I'm Buying My First House!

Welcome to the American Bungalow Archive.
Here you'll find three years worth of valuable information collected from the message board of our previous site. In this archive, you'll find everything from painting your bungalow's exterior to renovation techniques contributed by our online community.

For best results, use the "Search" function.

Moderator: Dane


Posts: 5450
Joined: Wed Jul 03, 2002 2:01 pm
PostPosted: Tue Jan 14, 2003 12:47 pm
I think it is a bungalow...not sure. How would I obtain an accurate age on the home and find out it's history? The real estate listing says that it's 50 years old, but I think it's much older. <br> <br>Thanks for the help - I'll post a pic as soon as I can figure out how... <br> <br>

Posts: 5450
Joined: Wed Jul 03, 2002 2:01 pm
PostPosted: Tue Jan 14, 2003 12:48 pm
The Aladdin Homes site has a lot of good advice about researching your home. <br> <br>How to Research Your Home <br>http://www.lib.cmich.edu/clarke/aladdin/aladdinoldhomes.htm <br>

Posts: 5450
Joined: Wed Jul 03, 2002 2:01 pm
PostPosted: Tue Jan 14, 2003 12:48 pm
I forgot to mention city directories. Start with the most recent date you know the house was there and move backward. This won't work if it was possible that your house replaced another one previously on that plot. But if yours is the original construction there, eventually you will get back to a year that there is no "address" for your location. It is also interesting to track when your neighbors' houses went up. <br> <br>Good luck! <br> <br>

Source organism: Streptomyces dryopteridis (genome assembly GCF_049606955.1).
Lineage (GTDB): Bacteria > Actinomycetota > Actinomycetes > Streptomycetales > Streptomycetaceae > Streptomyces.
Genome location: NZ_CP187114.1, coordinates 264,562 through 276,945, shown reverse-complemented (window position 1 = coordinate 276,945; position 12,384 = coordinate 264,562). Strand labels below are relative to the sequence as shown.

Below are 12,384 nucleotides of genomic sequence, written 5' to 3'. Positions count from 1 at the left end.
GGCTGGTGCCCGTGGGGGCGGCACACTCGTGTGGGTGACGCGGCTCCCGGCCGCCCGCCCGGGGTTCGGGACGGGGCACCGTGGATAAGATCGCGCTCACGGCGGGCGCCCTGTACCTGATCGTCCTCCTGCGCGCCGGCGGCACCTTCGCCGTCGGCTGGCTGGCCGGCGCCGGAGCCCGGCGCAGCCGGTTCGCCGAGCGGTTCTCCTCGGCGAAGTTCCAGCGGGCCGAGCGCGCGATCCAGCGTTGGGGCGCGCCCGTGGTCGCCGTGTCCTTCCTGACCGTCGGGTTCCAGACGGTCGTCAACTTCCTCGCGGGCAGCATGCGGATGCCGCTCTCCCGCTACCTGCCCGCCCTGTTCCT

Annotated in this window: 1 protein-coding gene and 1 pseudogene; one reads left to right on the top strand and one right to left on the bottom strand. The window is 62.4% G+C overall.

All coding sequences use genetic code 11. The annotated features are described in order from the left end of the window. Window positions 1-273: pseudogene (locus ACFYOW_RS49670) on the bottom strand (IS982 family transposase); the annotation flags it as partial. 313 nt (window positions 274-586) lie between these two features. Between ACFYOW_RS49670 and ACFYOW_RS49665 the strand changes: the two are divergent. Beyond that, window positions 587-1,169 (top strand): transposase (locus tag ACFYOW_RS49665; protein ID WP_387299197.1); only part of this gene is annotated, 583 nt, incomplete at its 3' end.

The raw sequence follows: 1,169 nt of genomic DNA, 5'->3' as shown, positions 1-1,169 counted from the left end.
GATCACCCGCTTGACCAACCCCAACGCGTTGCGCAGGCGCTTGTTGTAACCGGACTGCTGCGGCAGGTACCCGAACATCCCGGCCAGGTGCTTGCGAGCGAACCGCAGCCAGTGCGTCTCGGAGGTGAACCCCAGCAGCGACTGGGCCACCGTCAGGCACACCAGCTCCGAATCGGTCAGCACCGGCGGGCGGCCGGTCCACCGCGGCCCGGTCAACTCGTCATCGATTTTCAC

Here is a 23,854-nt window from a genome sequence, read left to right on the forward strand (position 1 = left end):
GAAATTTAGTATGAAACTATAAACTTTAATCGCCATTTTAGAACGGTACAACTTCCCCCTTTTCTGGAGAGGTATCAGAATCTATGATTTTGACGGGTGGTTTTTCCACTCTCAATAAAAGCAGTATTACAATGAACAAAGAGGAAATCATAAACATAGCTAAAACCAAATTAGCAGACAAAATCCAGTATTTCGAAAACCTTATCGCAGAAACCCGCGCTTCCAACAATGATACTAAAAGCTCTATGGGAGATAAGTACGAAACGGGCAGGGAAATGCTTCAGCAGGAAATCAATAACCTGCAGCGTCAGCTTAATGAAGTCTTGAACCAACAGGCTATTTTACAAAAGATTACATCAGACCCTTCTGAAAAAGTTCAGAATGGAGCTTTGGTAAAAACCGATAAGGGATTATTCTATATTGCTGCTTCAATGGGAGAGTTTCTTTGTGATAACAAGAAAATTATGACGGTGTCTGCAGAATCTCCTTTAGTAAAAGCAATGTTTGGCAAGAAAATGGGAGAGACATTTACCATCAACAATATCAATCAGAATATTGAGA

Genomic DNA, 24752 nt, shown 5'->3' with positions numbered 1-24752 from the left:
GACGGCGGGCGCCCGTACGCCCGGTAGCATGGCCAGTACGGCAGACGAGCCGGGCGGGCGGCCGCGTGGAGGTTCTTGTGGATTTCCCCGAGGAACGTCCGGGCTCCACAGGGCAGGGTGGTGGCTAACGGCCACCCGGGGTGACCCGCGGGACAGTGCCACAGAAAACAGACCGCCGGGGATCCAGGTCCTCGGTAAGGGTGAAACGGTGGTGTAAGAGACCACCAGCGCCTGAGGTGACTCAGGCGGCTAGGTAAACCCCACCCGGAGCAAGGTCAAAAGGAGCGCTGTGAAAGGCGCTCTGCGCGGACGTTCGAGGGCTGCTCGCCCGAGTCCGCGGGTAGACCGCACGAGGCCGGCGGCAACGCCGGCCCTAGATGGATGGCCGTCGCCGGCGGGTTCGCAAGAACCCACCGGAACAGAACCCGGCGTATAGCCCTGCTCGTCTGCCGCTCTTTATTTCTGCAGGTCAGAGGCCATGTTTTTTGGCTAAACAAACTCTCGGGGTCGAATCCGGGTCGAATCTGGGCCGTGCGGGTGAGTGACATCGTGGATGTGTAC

Posts: 5450
Joined: Wed Jul 03, 2002 2:01 pm
PostPosted: Tue Jan 14, 2003 12:49 pm
Ther's also the old tricks of checking the toilet tank lid (if it is the original tank, the date of manufacture may be stamped into the underside of the tank lid) or the coal chute door (if it's still there, it may have a date on it). <br> <br>The best advice is the tax assessor's office. As an added bonus, in my county (Jefferson County, Alabama) - the assessor went through and photographed every structure in 1934 -- so you can get a copy of that photo! <br> <br>Congratulations, and best of luck! <br> <br>

Posts: 5450
Joined: Wed Jul 03, 2002 2:01 pm
PostPosted: Tue Jan 14, 2003 12:49 pm
As my neighbor said when I moved into my bungalow, "buying an old house is like building a new house one piece at a time". You'll eventually end up fixing everything at one point or another... :-) <br> <br>

Posts: 5450
Joined: Wed Jul 03, 2002 2:01 pm
PostPosted: Tue Jan 14, 2003 12:49 pm
Congratulations! It's very exciting and a bit frightening buying a first house. <br> <br>Take a peek at the "what style is my bungalow" option on this website. There are loads of different styles and some of the most popular continued to be built into the 40's and 50's so you may very well have one of the newer versions. <br> <br>Good luck! <br> <br>

Posts: 5450
Joined: Wed Jul 03, 2002 2:01 pm
PostPosted: Tue Jan 14, 2003 12:49 pm
Your appraisal may list the age of the home. Ours did on the last two houses we bought. <br> <br>Congratulations!! <br> <br> <br>

Posts: 5450
Joined: Wed Jul 03, 2002 2:01 pm
PostPosted: Tue Jan 14, 2003 12:50 pm
Go to the county assessor/recorder's office and look up the property tax records. They're public records. <br>Rick <br>

Posts: 5450
Joined: Wed Jul 03, 2002 2:01 pm
PostPosted: Tue Jan 14, 2003 12:50 pm
I'm not sure if this is specific to my state....but at purchase I received an "abstract of title"...or a listing of all the owners of the land to present date. You can spot when the (or a) house was added by watching for an increase in the mortgage amounts. It is facinating to read through.....in my abstract you see sale amounts, names, deaths, bankruptcies, sheriff foreclosures. <br> <br>To put things in perspective....the land to my property was purchased in 1859 for $195. Today, I spent $200 for a new lock for my back door. Oh how the times change ;-) <br>

Return to Archived Messages

Who is online

Users browsing this forum: No registered users and 0 guests